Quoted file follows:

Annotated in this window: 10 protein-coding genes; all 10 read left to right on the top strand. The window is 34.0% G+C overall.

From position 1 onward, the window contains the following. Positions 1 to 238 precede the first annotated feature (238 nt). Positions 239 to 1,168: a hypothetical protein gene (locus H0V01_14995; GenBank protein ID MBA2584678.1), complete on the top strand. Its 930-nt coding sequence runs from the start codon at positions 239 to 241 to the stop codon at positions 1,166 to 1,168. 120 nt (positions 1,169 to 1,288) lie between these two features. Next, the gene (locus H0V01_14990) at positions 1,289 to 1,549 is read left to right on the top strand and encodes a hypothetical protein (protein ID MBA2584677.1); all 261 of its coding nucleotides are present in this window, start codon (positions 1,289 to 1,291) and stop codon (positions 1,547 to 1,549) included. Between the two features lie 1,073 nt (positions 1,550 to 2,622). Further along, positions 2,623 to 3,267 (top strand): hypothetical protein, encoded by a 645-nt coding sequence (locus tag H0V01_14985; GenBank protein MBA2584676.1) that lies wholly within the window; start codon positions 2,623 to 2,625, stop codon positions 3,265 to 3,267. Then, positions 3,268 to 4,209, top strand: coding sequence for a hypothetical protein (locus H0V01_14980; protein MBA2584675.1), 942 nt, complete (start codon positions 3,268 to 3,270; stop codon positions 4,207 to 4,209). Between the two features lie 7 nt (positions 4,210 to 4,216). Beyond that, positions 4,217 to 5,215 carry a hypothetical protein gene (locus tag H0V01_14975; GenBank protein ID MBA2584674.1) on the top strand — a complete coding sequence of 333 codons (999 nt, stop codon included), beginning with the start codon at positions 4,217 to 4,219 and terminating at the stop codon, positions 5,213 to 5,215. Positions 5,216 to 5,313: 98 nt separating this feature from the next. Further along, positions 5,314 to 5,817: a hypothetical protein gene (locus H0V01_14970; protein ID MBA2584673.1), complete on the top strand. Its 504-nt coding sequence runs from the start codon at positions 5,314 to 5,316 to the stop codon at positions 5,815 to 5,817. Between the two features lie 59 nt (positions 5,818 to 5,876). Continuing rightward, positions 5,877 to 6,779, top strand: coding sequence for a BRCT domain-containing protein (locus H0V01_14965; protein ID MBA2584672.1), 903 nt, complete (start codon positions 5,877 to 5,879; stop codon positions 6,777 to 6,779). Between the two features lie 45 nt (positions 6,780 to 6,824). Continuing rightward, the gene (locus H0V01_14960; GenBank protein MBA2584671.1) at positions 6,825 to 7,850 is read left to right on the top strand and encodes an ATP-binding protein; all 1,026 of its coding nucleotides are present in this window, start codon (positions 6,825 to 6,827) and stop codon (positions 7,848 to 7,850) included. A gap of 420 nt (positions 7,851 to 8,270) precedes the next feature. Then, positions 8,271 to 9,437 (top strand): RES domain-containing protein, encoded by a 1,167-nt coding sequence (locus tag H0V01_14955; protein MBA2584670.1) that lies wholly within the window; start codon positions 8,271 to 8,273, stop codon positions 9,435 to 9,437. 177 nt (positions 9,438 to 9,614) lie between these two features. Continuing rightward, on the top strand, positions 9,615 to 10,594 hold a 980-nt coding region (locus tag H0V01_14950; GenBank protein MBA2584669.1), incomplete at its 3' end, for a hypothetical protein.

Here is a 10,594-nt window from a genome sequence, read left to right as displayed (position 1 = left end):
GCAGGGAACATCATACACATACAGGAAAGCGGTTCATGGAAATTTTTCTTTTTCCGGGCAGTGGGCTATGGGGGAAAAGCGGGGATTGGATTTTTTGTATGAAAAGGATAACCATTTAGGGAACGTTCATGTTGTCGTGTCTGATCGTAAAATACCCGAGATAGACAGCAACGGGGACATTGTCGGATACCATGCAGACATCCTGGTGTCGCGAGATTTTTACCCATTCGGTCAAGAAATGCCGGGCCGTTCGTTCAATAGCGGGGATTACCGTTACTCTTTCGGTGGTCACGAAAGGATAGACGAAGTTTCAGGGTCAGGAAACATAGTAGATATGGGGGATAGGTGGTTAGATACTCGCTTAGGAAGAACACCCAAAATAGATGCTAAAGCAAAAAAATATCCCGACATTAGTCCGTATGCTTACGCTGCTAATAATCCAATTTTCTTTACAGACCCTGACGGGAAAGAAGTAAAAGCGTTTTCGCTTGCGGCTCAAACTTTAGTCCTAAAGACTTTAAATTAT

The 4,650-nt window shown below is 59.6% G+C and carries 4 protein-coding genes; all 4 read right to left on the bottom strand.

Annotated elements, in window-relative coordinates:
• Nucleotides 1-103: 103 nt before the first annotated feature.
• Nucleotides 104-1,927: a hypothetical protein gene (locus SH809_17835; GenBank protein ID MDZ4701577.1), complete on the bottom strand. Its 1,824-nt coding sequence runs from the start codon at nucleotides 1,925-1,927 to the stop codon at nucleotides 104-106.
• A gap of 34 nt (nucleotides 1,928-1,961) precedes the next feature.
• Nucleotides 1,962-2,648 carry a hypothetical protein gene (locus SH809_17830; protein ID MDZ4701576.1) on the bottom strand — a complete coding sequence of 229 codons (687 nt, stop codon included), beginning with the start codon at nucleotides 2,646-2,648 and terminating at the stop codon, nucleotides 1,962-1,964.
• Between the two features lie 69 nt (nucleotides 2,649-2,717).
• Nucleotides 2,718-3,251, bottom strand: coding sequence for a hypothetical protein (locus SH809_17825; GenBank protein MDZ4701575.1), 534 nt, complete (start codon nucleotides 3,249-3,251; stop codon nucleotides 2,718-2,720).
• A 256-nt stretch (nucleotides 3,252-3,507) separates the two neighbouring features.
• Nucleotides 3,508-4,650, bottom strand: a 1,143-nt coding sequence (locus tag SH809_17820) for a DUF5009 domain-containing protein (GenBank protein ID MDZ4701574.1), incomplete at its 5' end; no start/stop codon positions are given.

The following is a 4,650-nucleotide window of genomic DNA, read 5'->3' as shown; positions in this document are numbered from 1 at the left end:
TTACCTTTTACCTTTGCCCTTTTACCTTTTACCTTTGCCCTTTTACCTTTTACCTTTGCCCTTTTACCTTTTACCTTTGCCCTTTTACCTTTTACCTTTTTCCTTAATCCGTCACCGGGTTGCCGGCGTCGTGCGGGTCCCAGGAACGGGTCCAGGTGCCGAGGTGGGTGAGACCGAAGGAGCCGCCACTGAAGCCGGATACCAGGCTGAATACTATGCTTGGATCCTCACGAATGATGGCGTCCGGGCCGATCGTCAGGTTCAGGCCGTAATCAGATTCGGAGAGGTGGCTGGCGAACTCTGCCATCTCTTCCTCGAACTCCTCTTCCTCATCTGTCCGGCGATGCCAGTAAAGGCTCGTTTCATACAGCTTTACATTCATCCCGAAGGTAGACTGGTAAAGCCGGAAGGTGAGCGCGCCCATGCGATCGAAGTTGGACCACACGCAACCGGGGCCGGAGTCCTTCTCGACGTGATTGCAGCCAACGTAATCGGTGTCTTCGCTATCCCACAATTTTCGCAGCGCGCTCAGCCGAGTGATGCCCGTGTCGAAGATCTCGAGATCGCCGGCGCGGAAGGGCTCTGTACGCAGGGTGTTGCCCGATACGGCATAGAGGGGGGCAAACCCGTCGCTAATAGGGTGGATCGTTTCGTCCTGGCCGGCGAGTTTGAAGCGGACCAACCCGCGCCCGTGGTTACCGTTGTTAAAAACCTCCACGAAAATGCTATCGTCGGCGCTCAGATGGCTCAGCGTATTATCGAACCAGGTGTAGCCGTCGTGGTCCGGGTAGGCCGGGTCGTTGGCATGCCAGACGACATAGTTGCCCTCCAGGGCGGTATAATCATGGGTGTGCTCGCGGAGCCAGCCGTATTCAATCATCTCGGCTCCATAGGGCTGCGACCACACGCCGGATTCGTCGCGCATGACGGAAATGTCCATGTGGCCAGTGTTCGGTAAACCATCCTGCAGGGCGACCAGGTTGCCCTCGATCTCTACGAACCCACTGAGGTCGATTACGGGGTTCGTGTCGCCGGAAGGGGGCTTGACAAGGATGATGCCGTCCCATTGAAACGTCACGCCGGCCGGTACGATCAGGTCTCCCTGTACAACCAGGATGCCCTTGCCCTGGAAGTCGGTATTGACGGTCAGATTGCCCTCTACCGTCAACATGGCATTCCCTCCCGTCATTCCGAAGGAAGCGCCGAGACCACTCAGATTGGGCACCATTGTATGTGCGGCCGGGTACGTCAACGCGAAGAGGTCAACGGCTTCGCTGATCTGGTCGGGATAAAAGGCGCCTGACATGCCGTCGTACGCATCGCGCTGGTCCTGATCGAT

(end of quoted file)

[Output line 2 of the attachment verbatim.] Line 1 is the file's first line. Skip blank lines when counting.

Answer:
From position 1 onward, the window contains the following. Positions 1 to 238 precede the first annotated feature (238 nt). Positions 239 to 1,168: a hypothetical protein gene (locus H0V01_14995; GenBank protein ID MBA2584678.1), complete on the top strand. Its 930-nt coding sequence runs from the start codon at positions 239 to 241 to the stop codon at positions 1,166 to 1,168. 120 nt (positions 1,169 to 1,288) lie between these two features. Next, the gene (locus H0V01_14990) at positions 1,289 to 1,549 is read left to right on the top strand and encodes a hypothetical protein (protein ID MBA2584677.1); all 261 of its coding nucleotides are present in this window, start codon (positions 1,289 to 1,291) and stop codon (positions 1,547 to 1,549) included. Between the two features lie 1,073 nt (positions 1,550 to 2,622). Further along, positions 2,623 to 3,267 (top strand): hypothetical protein, encoded by a 645-nt coding sequence (locus tag H0V01_14985; GenBank protein MBA2584676.1) that lies wholly within the window; start codon positions 2,623 to 2,625, stop codon positions 3,265 to 3,267. Then, positions 3,268 to 4,209, top strand: coding sequence for a hypothetical protein (locus H0V01_14980; protein MBA2584675.1), 942 nt, complete (start codon positions 3,268 to 3,270; stop codon positions 4,207 to 4,209). Between the two features lie 7 nt (positions 4,210 to 4,216). Beyond that, positions 4,217 to 5,215 carry a hypothetical protein gene (locus tag H0V01_14975; GenBank protein ID MBA2584674.1) on the top strand — a complete coding sequence of 333 codons (999 nt, stop codon included), beginning with the start codon at positions 4,217 to 4,219 and terminating at the stop codon, positions 5,213 to 5,215. Positions 5,216 to 5,313: 98 nt separating this feature from the next. Further along, positions 5,314 to 5,817: a hypothetical protein gene (locus H0V01_14970; protein ID MBA2584673.1), complete on the top strand. Its 504-nt coding sequence runs from the start codon at positions 5,314 to 5,316 to the stop codon at positions 5,815 to 5,817. Between the two features lie 59 nt (positions 5,818 to 5,876). Continuing rightward, positions 5,877 to 6,779, top strand: coding sequence for a BRCT domain-containing protein (locus H0V01_14965; protein ID MBA2584672.1), 903 nt, complete (start codon positions 5,877 to 5,879; stop codon positions 6,777 to 6,779). Between the two features lie 45 nt (positions 6,780 to 6,824). Continuing rightward, the gene (locus H0V01_14960; GenBank protein MBA2584671.1) at positions 6,825 to 7,850 is read left to right on the top strand and encodes an ATP-binding protein; all 1,026 of its coding nucleotides are present in this window, start codon (positions 6,825 to 6,827) and stop codon (positions 7,848 to 7,850) included. A gap of 420 nt (positions 7,851 to 8,270) precedes the next feature. Then, positions 8,271 to 9,437 (top strand): RES domain-containing protein, encoded by a 1,167-nt coding sequence (locus tag H0V01_14955; protein MBA2584670.1) that lies wholly within the window; start codon positions 8,271 to 8,273, stop codon positions 9,435 to 9,437. 177 nt (positions 9,438 to 9,614) lie between these two features. Continuing rightward, on the top strand, positions 9,615 to 10,594 hold a 980-nt coding region (locus tag H0V01_14950; GenBank protein MBA2584669.1), incomplete at its 3' end, for a hypothetical protein.